It has been argued that the erotic play of the “look” around the female star figure in classic Hollywood cinema is an integral part of the narrative drive towards closure and the reinstatement of equilibrium (Mulvey, “Visual pleasure and narrative cinema,” 1975). This argument uses psychoanalytical concepts to address the question of the fantasy relationship between spectators and film and the role of the star in that relationship (see also Cook, “Stars and politics,” 1982; Friedberg, “Identification and the star,” 1982). 
Finally, my favorite set of annotations surround the section on the genre of the musical, written by Andy Medhurst. Medhurst spends a considerable amount of time discussing this genre’s dominant theme: entertainment. Wallace has underlined passages discussing the ways in which this genre taps into viewers’ nostalgia and their desire to experience a “vision of human liberation” in a utopian entertainment experience. Wallace has penned “ENTERTAINMENT” at the top of the page and circled the page number (107). This word is central to the project of Infinite Jest, and it is enlightening to read one of the sources from which its meanings in the novel likely derive.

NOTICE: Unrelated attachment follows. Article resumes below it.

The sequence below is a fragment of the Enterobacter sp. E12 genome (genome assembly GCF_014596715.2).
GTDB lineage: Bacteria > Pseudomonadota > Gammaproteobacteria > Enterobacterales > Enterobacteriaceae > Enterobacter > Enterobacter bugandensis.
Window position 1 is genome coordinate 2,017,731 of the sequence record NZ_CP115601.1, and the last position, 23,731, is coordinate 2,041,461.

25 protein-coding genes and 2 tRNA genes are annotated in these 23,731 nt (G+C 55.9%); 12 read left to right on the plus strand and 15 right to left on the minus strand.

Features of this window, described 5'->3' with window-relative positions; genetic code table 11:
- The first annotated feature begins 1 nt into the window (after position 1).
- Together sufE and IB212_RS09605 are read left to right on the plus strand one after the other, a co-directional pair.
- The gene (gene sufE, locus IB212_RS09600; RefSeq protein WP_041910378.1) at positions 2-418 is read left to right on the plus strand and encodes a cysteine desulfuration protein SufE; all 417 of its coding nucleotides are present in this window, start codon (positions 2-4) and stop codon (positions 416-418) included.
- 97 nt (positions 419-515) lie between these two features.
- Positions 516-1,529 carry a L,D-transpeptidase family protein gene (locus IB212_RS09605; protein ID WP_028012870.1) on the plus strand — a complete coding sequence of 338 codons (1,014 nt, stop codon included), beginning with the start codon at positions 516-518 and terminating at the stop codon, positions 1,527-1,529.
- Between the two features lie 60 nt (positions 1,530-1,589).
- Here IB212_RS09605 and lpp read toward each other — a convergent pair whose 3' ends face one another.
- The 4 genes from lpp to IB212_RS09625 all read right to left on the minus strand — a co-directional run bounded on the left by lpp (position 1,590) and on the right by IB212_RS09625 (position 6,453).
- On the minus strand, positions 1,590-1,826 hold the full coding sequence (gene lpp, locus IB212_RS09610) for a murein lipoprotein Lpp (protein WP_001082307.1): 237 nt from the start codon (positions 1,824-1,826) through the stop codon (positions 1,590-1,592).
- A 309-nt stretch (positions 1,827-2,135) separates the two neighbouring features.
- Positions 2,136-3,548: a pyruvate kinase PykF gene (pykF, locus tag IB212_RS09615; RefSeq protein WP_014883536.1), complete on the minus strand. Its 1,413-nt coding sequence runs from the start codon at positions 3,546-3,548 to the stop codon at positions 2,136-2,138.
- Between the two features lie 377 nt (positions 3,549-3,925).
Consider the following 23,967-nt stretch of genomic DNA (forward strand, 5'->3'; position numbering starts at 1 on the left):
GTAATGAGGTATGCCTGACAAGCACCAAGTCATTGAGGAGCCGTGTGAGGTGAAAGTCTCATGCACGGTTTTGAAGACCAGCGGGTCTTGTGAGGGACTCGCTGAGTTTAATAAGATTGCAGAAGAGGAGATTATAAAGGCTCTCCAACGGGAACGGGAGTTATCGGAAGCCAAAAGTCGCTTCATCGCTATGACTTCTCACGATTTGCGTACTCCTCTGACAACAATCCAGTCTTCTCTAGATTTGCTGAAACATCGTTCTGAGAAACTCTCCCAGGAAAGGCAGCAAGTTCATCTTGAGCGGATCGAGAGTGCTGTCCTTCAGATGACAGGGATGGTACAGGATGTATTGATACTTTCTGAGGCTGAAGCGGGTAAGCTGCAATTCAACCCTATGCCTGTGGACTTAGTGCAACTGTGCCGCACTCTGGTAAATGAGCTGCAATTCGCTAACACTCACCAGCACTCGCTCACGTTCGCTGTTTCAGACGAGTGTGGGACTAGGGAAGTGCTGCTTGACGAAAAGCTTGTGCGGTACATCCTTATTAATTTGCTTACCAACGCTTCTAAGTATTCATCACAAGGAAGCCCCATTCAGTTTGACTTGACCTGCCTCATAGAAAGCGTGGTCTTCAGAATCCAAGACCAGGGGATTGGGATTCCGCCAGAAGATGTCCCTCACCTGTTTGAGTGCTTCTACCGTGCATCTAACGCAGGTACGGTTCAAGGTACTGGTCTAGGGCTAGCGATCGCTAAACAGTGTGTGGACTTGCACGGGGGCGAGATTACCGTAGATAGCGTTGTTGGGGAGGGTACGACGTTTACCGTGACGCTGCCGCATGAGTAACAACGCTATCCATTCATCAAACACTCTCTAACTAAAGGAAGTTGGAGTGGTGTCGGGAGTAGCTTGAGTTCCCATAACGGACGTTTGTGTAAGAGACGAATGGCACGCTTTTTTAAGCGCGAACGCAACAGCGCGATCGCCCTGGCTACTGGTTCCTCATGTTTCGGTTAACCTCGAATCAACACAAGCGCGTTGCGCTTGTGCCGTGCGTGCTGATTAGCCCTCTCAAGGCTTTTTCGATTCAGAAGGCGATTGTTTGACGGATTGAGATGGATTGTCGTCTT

Unpacking Wallace’s library was a once-in-a-lifetime experience for this reader; once this and his other books have been cataloged, I look forward to seeing what insights scholars will derive from the hundreds of books and thousands of annotations beyond the few I have noted here.
The journey an archive takes from an author’s desk to the Ransom Center is often long and circuitous. The archive of David Foster Wallace arrived at the Ransom Center in the last days of 2009, but the earliest seeds of the acquisition were sown years before.
Because of the Ransom Center’s strong collections in contemporary literature, our curators and staff keep careful watch on promising, young writers. Over the past 20 years, we have built a list of hundreds of contemporary writers we follow, and we collect first editions of all their books. David Foster Wallace was added to this list early in his career. As we watched his career progress, it became apparent that he was one of the great talents of his generation.